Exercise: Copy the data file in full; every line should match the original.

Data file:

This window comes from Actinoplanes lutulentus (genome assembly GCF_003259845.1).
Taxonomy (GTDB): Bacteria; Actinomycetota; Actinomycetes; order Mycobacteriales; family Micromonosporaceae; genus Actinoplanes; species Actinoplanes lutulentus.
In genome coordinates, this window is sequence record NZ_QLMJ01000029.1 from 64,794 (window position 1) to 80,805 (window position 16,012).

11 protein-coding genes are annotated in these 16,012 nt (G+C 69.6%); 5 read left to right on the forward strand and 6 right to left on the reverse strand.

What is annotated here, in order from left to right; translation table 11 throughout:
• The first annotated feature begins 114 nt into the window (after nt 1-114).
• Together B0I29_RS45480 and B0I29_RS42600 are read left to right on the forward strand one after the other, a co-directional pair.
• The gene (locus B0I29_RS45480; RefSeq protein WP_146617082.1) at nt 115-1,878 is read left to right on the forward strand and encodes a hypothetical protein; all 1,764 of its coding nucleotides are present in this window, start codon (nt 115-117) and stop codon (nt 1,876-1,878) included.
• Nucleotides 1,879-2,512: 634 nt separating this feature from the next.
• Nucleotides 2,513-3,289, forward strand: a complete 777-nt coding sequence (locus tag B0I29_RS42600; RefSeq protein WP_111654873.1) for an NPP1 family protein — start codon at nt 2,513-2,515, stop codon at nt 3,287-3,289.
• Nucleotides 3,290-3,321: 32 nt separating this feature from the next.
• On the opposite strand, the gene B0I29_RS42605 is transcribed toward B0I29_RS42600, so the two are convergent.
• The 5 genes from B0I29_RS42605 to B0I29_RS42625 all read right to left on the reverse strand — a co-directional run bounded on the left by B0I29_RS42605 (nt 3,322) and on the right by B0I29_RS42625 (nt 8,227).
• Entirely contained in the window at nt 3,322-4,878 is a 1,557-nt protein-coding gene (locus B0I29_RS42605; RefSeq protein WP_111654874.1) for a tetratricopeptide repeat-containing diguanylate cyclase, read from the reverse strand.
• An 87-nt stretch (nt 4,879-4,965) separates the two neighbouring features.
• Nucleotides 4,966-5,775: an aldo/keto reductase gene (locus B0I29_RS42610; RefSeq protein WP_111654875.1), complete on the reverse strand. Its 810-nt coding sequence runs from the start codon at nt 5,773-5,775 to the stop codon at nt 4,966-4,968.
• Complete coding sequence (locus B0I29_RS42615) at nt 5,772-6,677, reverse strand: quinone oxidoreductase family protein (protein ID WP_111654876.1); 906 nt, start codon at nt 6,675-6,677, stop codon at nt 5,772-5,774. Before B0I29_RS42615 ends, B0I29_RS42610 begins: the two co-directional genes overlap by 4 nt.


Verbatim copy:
This window comes from Actinoplanes lutulentus (genome assembly GCF_003259845.1).
Taxonomy (GTDB): Bacteria; Actinomycetota; Actinomycetes; order Mycobacteriales; family Micromonosporaceae; genus Actinoplanes; species Actinoplanes lutulentus.
In genome coordinates, this window is sequence record NZ_QLMJ01000029.1 from 64,794 (window position 1) to 80,805 (window position 16,012).

11 protein-coding genes are annotated in these 16,012 nt (G+C 69.6%); 5 read left to right on the forward strand and 6 right to left on the reverse strand.

What is annotated here, in order from left to right; translation table 11 throughout:
• The first annotated feature begins 114 nt into the window (after nt 1-114).
• Together B0I29_RS45480 and B0I29_RS42600 are read left to right on the forward strand one after the other, a co-directional pair.
• The gene (locus B0I29_RS45480; RefSeq protein WP_146617082.1) at nt 115-1,878 is read left to right on the forward strand and encodes a hypothetical protein; all 1,764 of its coding nucleotides are present in this window, start codon (nt 115-117) and stop codon (nt 1,876-1,878) included.
• Nucleotides 1,879-2,512: 634 nt separating this feature from the next.
• Nucleotides 2,513-3,289, forward strand: a complete 777-nt coding sequence (locus tag B0I29_RS42600; RefSeq protein WP_111654873.1) for an NPP1 family protein — start codon at nt 2,513-2,515, stop codon at nt 3,287-3,289.
• Nucleotides 3,290-3,321: 32 nt separating this feature from the next.
• On the opposite strand, the gene B0I29_RS42605 is transcribed toward B0I29_RS42600, so the two are convergent.
• The 5 genes from B0I29_RS42605 to B0I29_RS42625 all read right to left on the reverse strand — a co-directional run bounded on the left by B0I29_RS42605 (nt 3,322) and on the right by B0I29_RS42625 (nt 8,227).
• Entirely contained in the window at nt 3,322-4,878 is a 1,557-nt protein-coding gene (locus B0I29_RS42605; RefSeq protein WP_111654874.1) for a tetratricopeptide repeat-containing diguanylate cyclase, read from the reverse strand.
• An 87-nt stretch (nt 4,879-4,965) separates the two neighbouring features.
• Nucleotides 4,966-5,775: an aldo/keto reductase gene (locus B0I29_RS42610; RefSeq protein WP_111654875.1), complete on the reverse strand. Its 810-nt coding sequence runs from the start codon at nt 5,773-5,775 to the stop codon at nt 4,966-4,968.
• Complete coding sequence (locus B0I29_RS42615) at nt 5,772-6,677, reverse strand: quinone oxidoreductase family protein (protein ID WP_111654876.1); 906 nt, start codon at nt 6,675-6,677, stop codon at nt 5,772-5,774. Before B0I29_RS42615 ends, B0I29_RS42610 begins: the two co-directional genes overlap by 4 nt.